Lamin Dana: My Awesome Escapade
IT WAS late afternoon when I finally stepped on the wooden foot bridge which weaved around and in-between most of the houses in Kampung Telian Tengah in Mukah, Sarawak. After six hours bus ride from Miri to Mukah in interior Sarawak, I truly marveled at abundant of green everywhere I turned to.
It was a big change from the urban-but-still-laid-back Miri which is also known as Malaysian oil and gas hub. In comparison, Mukah is a small town which I like immensely. I love Miri too. After staying in Miri for a week prior (million thanks to Diana Rose and husband Felix’s hospitality) and became BFF with their adorable precocious daughter Genista, my stay in Sarawak have been really amazing and wonderful. It was time for the internationally famous Lamin Dana.
Diana and myself were colleagues at The Star Media Group and we were also housemates at a house in Taman Tun Dr Ismail with the main tenant was my then sifu/editor Sujesh Pavithran. So this trip was a reunion of sort (well, minus Sujesh!)
Mukah bus/taxi station was small but nice enough. But I didn’t have to worry about getting around as my companion on that beautiful day was none other that the host, founder and the owner of the famed Lamin Dana – the affable journalist-turned-businesswoman Diana. According to her, Mukah is an ancient trading and fishing port, situated at the mouth of the Mukah River adjacent to the South China Sea. Historically, the town was an outpost of the Sultanate of Brunei. It became part of Sarawak in 1861.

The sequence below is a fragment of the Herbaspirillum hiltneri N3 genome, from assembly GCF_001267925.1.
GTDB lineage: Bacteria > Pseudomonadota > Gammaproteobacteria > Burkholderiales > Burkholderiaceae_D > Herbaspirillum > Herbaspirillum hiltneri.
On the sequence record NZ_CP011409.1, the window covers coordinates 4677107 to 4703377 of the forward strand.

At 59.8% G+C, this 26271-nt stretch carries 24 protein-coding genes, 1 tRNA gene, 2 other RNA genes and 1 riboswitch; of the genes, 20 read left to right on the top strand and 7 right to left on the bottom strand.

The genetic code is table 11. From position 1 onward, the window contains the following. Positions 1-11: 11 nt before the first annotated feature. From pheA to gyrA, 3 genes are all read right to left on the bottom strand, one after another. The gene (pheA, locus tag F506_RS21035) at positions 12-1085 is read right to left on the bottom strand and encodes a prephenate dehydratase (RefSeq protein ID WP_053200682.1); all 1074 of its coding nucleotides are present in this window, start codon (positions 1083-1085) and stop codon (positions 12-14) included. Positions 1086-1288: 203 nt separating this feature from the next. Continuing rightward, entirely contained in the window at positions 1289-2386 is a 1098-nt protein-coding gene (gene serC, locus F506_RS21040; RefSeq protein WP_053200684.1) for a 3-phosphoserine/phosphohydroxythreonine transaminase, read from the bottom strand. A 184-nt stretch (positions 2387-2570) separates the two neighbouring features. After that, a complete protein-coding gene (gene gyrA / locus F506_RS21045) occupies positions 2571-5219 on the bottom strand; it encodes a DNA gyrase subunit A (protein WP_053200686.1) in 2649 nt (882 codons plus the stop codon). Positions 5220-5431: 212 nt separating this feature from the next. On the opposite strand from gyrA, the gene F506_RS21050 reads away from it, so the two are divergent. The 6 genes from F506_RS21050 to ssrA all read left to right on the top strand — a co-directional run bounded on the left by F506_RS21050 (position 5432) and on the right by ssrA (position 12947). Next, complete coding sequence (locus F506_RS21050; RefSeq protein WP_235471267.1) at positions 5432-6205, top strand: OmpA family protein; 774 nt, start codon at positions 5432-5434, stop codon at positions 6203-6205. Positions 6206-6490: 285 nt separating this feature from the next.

As I was arranging my steps carefully on the small wooden bridge, I felt immense happiness and endless fascination. It was something about the (wooden foot) bridges which linked almost every houses there brought the (happy) inner child in me. It simply indescribable.
It was like a step back in time. And I love everything around me as I walked on timber foot bridge, the river flows underneath my feet, wooden houses everywhere, plus big jungle trees… Aaaah! What a bliss!
Finally after an enjoyable a few minutes walk I finally spotted Lamin Dana. The majestic and beautiful wooden house which was literally built on the bank of Telian river. This river is the main mode of transport here and has a 1,000-year-old history and the cradle of the Melanau culture and civilisation in Mukah.
For the uninitiated, Lamin Dana is aimed at bridging the past and the present, the old and young, the world and Mukah. Diana’s passion drove her to embark in a fulfilling journey to share Melanau wonderful heritage with the world by introducing Lamin Dana on February 14, 1999. A sense of ownership to her beloved Melanau tribe, Diana is a living prove that where there’s a will, there’s a way. Now it is internationally known, news coverage came from local, national and foreign medias the likes of History Asia – Hidden Cities, Wild Asia talking about Lamin Dana, Mukah’s iconic traveler destination.
The wooden building from top to bottom, with roof woven from sago fronds, reminded me of my parents’ old home back in Johor. Long before we turned ours into a brick house.
Stepping onto Lamin Dana wooden deck was like coming home to me. I have never been to this place before. With Telian river running across just few steps away it was like balm to my parched soul. Deep in my heart I wish John was with me. I could almost imagine his excitement to be in Lamin Dana. Knowing my late Scottish husband’s love for jungle and countryside. We did talk about coming to Lamin Dana a few times but it didn’t get as far as calling Diana. And now he’s gone.
And there I was in Lamin Dana. Alone. And at the crossroad of my life and my career.
The rooms are simply furnished and the toilets and showers are clean. A Melanau-style breakfast was included in the price. But if thats not enough, my first trip to the back room (where the laundry and washroom were located) simply took my breath away. The hallway was made by hundreds of the betelnut trunks being cut and beautifully arranged together as flooring.